From “The Human Condition: A User’s Manual” by Arnold Kunst
Reality seems replete with injustice. On the same tree, two apples are subject to the same climatic conditions, the same soil conditions, and the like. Yet the wind that appears to blow equally on both will blow one off the tree onto the ground where it will die, while the other will remain to ripen fully. Life on a fairly regular basis presents me with a steady diet of roughly similar injustice, and if I’m not careful I’ll end up clinging overmuch to what is passing.
The clinging, of course, is understandable. St. Augustine of Hippo says in his Confessions: "You have made us for Yourself, Oh Lord, and our hearts are restless until they rest in You." In short, as for water in a parched land I seek out the security that only heaven will provide, and like a child, I've got problems with delayed gratification. Instead, I understandably cling overmuch to a mother, a spouse, an offspring. And with all the apparent fickleness, all the apparent iniquity of life itself, these can be snatched away from me in the twinkling of an eye.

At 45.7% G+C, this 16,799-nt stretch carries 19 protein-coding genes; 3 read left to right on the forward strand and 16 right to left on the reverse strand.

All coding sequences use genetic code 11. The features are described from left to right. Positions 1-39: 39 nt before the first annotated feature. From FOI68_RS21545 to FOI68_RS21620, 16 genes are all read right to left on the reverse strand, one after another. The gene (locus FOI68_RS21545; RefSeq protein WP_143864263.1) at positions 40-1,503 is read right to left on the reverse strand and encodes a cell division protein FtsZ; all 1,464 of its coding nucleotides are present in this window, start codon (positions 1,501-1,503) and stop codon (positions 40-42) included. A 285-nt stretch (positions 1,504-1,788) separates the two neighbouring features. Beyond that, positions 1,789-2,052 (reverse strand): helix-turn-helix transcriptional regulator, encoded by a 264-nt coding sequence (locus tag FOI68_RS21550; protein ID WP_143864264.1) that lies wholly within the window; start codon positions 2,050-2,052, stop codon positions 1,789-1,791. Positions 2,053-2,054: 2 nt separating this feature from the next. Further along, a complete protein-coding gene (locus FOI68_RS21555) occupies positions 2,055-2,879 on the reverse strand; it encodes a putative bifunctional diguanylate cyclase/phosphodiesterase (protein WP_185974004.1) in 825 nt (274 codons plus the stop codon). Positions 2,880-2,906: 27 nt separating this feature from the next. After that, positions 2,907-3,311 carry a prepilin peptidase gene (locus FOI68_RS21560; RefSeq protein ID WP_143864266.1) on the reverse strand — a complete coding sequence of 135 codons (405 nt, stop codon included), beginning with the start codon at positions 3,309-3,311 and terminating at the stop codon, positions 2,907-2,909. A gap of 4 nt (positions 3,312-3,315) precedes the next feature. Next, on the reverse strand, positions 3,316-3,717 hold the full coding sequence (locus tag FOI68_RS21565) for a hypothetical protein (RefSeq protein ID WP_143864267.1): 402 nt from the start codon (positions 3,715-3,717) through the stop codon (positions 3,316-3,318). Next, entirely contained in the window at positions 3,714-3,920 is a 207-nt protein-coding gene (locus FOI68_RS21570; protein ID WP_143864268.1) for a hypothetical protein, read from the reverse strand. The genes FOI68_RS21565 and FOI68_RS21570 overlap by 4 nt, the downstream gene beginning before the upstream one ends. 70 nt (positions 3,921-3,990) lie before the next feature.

So how do I reconcile all this with the belief in a prodigiously loving, solicitous God? A God not with a will that He demands I obey but a longing He craves I comply with. What appears to be evil from my puny perspective must not be evil after all, but only apparently so. For now I only see as through a mirror darkly, but then, as Paul says, I shall see face to face; now I know in part, then I shall know even as I am known. If the evil apparent in this or that calamity were what you might call heremetically-sealed evil, He wouldn't allow it to happen - it's that simple. But evil, all manner of evil, does happen, and on a regular basis. For the seed must first fall into the ground and die before it springs forth to give life a hundred fold. He's got it all figured out; it is my place, as it was Job's, to say, "The Lord giveth and the Lord taketh away; blessed be the name of the Lord."